The signature saxophone and piano vamp of Miles Davisâ€™ â€œAll Bluesâ€ is given here to Warmackâ€™s warm bass playing, with Coffeyâ€™s chorused guitar, string bends and rapid-fire bursts suggesting Coltraneâ€™s sax more than Davisâ€™ trumpet. The Crusadersâ€™ â€œWay Back Homeâ€ is given a bounce by McKinneyâ€™s drumming and Naborsâ€™ swinging solo, as Coffeyâ€™s improvisations really blast off. The album closes with an uptempo cover of Jack McDuffâ€™s â€œDinkâ€™s Blues,â€ featuring solos from Coffey, Nabors and Warmack. The setâ€™s generous 74-minute running time, new liners from Bill Kopp and an interview with Coffey make this a welcome complement to the two earlier live discs. And if youâ€™re in Detroit, catch Coffey on Tuesday Nights at the Northern Lights Lounge. [Â©2019 Hyperbolium]
Originally released in 1977, NRBQâ€™s fifth album marked the first appearance of drummer Tom Ardolino, and the debut of the bandâ€™s Red Rooster label. Having spent time on Columbia and Kama Sutra, the responsibility of producing and recording for their own imprint seems to have brought both freedom and focus to their music. To be sure, all the NRBQ trademarks are here, including oddball originals like Terry Adams â€œCall Him Off, Rogers,â€ lovingly selected covers of â€œCecillia,â€ â€œI Got a Rocket in My Pocketâ€ and â€œHoney Hush,â€ a ragged, minor key send-up of the theme to Bonanza, and generous helpings of the Whole Wheat Horns.
As usual, the band mashed up a wide array of pop, rock, soul, blues and jazz influences, but the original material from Adams, Al Anderson and Joey Spampinato includes some especially fine pop songs. Andersonâ€™s nostalgic lead-off, â€œRidinâ€™ in My Carâ€ has a double-tracked vocal and sunshine backing harmonies, and Terry Adamsâ€™ â€œIt Feels Goodâ€ mixes â€˜50s romanticism with, in true NRBQ fashion, a Japanese koto solo. Adams also offers an echo of Pet Sounds-era Beach Boys with â€œThings to You,â€ and Joey Spampinatoâ€™s â€œStill in Schoolâ€ and â€œThatâ€™s Alrightâ€ have harmonies that sound like Dave Edmunds and Nick Lowe channeling the Everlys.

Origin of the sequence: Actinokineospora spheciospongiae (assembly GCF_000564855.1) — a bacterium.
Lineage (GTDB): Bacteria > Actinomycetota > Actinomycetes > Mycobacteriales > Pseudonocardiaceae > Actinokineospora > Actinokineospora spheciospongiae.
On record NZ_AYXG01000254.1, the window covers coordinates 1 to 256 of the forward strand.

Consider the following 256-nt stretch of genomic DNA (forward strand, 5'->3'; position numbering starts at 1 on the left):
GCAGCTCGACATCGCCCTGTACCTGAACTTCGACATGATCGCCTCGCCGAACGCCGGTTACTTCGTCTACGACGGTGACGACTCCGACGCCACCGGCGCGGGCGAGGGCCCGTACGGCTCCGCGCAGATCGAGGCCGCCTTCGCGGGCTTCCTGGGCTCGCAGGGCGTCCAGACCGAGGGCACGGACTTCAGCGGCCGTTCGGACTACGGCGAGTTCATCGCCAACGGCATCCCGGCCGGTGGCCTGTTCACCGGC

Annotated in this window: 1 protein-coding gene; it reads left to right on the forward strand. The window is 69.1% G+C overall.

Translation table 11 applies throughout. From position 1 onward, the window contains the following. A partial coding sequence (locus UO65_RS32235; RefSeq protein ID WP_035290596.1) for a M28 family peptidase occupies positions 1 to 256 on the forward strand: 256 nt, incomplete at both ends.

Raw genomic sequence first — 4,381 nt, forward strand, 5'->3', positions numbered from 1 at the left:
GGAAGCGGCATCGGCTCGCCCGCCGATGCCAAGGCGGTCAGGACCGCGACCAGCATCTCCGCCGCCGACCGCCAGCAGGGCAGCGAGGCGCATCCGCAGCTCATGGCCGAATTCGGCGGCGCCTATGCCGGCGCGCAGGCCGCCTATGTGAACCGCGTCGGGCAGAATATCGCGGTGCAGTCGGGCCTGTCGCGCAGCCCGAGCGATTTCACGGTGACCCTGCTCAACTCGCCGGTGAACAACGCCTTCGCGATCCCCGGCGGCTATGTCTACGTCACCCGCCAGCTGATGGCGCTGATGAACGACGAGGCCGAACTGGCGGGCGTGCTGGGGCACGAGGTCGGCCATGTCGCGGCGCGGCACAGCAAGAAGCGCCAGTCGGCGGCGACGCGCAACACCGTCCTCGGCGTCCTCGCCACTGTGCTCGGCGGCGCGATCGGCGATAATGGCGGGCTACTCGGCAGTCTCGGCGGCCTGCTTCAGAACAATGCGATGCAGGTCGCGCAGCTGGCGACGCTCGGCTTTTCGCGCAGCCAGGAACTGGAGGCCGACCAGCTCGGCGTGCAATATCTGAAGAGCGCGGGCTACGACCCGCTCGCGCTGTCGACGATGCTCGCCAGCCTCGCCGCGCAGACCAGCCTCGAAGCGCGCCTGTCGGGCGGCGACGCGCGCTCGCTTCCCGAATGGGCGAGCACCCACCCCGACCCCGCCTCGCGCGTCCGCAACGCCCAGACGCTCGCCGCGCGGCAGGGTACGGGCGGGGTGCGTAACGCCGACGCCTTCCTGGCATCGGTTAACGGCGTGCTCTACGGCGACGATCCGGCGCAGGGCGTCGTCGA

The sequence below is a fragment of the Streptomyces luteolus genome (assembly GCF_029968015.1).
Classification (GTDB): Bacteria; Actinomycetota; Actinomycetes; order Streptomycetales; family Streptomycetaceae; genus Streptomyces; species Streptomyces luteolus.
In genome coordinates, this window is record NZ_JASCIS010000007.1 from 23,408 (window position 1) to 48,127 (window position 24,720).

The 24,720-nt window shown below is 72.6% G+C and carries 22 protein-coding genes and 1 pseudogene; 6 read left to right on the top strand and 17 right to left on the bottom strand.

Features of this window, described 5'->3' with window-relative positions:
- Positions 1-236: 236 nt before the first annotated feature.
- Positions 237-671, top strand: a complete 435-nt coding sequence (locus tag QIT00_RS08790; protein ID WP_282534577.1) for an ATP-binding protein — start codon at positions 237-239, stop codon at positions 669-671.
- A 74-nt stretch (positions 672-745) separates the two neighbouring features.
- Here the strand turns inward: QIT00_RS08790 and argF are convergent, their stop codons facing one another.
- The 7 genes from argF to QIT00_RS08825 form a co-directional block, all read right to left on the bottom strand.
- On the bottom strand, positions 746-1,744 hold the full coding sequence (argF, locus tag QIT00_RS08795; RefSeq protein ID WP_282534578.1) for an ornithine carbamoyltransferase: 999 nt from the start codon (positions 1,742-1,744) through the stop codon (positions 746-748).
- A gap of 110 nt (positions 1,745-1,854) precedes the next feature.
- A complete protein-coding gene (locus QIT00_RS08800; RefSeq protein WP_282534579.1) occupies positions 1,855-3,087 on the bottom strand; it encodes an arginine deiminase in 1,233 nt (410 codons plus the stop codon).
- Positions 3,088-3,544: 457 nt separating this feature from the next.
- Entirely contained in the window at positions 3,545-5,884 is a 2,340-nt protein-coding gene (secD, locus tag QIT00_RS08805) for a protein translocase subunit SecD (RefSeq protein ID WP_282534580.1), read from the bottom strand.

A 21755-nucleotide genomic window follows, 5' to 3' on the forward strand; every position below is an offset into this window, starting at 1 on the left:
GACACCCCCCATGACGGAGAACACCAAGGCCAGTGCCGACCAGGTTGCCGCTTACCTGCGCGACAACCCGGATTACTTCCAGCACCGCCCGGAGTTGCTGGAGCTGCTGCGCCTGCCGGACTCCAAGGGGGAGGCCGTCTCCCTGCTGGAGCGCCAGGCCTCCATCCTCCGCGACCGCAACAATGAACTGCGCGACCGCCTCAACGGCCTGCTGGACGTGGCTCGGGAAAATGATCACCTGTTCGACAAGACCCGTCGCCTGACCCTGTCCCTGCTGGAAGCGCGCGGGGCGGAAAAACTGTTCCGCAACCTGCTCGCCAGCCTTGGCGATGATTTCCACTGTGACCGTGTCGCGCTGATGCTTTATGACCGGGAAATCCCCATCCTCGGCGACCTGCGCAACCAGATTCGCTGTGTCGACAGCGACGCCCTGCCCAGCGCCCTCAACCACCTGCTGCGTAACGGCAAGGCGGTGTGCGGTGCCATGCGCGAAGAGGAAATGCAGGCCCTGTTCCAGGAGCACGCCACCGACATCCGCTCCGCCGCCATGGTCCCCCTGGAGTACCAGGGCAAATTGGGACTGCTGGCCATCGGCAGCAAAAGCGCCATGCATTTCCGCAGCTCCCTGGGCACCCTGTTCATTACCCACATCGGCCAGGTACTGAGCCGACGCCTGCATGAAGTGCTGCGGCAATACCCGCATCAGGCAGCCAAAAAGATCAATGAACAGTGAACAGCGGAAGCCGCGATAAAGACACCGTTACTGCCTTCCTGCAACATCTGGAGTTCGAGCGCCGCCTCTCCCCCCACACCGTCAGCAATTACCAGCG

This reissue adds four bonus tracks recorded during the albumâ€™s two years worth of sessions. A cover of Bill Justisâ€™ â€œChicken Heartedâ€ offers a heavier dose of chicken-pickinâ€™ than Roy Orbisonâ€™s original, while the originals include the jazz-country hybrid â€œSheâ€™s Got to Know,â€ rockabilly â€œStart It Over,â€ and low-key New Orleans funk â€œDo the Bump.â€ The latter was originally issued as a B-side, while the other three were woven into Rounderâ€™s Ridinâ€™ in My Car sort-of reissue of All Hopped Up. Omnivoreâ€™s tri-fold slipcase augments one of NRBQâ€™s best albums with new liners by John DeAngelis and vintage photos. [Â©2018 Hyperbolium]
After a two year fight to break his heavy-handed contract with Fantasy Records, San Francisco pianist Vince Guaraldi was free to follow his muse, and be compensated fairly for doing so. His first outing, the self-released Vince Guaraldi with the San Francisco Boys Choir, failed to gain any traction, and he subsequently signed a deal with Warner Bros.-Seven Arts. Omnivoreâ€™s 2-CD set collects the albums that Guaraldi recorded for the label in 1968 and 1969, Oh, Good Grief!, The Eclectic Vince Guaraldi and Alma-Ville, and adds four previously unreleased bonus tracks to lead off disc two.
Guaraldi won a 1963 Grammy for â€œCast Your Fate to the Windâ€ and was praised for his work with guitarist Bola Sete, but it was the 1965 soundtrack to A Charlie Brown Christmas that catapulted his music from jazz clubs into American households. He returned to the Peanuts canon for his first album with Warner Bros., revisiting eight selections with a quartet that included electric guitar, bass and drums. Guaraldi opens the set with a new recording of his most famous composition, â€œLinus and Lucy,â€ and its hurried tempo and electric harpsichord flourishes are more big city bustle than the joyous dance of the original.